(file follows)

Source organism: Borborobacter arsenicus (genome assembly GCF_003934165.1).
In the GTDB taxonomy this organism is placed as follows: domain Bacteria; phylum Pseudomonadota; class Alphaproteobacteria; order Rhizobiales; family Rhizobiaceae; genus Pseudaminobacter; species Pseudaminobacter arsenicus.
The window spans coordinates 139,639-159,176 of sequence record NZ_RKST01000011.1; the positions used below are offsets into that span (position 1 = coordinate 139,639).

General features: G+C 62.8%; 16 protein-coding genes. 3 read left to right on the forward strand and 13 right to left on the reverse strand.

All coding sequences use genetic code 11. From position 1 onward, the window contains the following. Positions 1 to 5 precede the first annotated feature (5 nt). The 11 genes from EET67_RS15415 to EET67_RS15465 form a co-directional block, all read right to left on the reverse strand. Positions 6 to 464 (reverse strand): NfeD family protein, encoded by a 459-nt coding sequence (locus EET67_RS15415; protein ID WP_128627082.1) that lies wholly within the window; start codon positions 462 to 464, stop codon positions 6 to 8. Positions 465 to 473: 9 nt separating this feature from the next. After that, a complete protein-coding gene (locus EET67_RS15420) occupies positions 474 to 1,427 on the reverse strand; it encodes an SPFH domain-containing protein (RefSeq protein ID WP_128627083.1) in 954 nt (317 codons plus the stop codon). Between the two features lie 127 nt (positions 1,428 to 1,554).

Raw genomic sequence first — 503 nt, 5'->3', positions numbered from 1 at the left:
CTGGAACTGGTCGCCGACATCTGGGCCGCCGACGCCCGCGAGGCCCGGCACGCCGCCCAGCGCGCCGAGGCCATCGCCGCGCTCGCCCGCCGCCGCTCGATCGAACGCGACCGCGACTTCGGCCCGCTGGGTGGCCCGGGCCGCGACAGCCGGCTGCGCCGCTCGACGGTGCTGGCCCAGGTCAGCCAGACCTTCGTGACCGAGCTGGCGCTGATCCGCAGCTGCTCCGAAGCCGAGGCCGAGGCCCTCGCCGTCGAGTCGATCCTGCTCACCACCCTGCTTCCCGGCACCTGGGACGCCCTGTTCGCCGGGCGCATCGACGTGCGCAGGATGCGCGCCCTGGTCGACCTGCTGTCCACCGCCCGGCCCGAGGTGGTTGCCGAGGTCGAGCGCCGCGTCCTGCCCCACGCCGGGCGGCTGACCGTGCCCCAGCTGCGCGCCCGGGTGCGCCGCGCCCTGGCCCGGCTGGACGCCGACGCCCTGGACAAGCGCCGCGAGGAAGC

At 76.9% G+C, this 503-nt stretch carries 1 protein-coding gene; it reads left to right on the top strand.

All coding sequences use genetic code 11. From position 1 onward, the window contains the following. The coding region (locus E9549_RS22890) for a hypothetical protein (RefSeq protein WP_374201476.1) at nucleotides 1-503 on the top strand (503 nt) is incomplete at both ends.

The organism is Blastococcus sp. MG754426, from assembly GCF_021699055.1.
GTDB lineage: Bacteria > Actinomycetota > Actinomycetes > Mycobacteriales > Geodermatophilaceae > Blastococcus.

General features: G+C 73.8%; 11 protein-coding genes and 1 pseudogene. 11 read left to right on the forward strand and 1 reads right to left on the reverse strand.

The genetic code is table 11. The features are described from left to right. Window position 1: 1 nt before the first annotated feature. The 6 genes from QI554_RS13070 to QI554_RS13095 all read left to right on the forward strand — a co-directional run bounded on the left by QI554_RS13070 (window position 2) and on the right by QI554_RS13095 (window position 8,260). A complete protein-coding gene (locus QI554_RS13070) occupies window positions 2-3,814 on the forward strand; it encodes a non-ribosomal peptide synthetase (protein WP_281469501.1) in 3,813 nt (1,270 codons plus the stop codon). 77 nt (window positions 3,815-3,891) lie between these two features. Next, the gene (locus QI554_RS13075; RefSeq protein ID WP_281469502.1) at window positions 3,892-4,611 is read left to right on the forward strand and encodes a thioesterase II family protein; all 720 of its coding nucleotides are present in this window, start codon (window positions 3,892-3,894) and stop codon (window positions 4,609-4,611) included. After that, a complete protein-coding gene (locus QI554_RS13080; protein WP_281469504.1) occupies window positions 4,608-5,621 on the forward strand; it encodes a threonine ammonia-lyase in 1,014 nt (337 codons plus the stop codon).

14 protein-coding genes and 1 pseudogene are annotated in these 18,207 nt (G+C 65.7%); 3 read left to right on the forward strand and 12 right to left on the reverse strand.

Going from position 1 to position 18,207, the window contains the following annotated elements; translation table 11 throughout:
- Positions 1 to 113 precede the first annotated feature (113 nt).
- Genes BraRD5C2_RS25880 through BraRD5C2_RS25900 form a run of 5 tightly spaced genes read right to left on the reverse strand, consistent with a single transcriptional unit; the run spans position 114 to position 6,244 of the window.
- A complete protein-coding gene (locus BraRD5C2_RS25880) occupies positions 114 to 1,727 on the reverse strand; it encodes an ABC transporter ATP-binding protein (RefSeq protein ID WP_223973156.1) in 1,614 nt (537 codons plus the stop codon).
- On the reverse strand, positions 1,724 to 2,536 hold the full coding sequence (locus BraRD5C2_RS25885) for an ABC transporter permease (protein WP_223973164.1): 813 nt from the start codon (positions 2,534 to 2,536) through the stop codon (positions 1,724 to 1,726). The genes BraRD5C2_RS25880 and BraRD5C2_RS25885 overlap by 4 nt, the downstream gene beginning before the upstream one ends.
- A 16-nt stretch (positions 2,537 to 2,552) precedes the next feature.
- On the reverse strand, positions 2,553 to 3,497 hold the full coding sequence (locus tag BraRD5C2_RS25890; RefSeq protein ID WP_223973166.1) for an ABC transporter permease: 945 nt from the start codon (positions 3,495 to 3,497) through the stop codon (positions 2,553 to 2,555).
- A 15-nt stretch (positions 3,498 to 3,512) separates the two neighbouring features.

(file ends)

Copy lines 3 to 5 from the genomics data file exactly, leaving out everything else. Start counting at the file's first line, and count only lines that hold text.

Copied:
The window spans coordinates 139,639-159,176 of sequence record NZ_RKST01000011.1; the positions used below are offsets into that span (position 1 = coordinate 139,639).

General features: G+C 62.8%; 16 protein-coding genes. 3 read left to right on the forward strand and 13 right to left on the reverse strand.

All coding sequences use genetic code 11. From position 1 onward, the window contains the following. Positions 1 to 5 precede the first annotated feature (5 nt). The 11 genes from EET67_RS15415 to EET67_RS15465 form a co-directional block, all read right to left on the reverse strand. Positions 6 to 464 (reverse strand): NfeD family protein, encoded by a 459-nt coding sequence (locus EET67_RS15415; protein ID WP_128627082.1) that lies wholly within the window; start codon positions 462 to 464, stop codon positions 6 to 8. Positions 465 to 473: 9 nt separating this feature from the next. After that, a complete protein-coding gene (locus EET67_RS15420) occupies positions 474 to 1,427 on the reverse strand; it encodes an SPFH domain-containing protein (RefSeq protein ID WP_128627083.1) in 954 nt (317 codons plus the stop codon). Between the two features lie 127 nt (positions 1,428 to 1,554).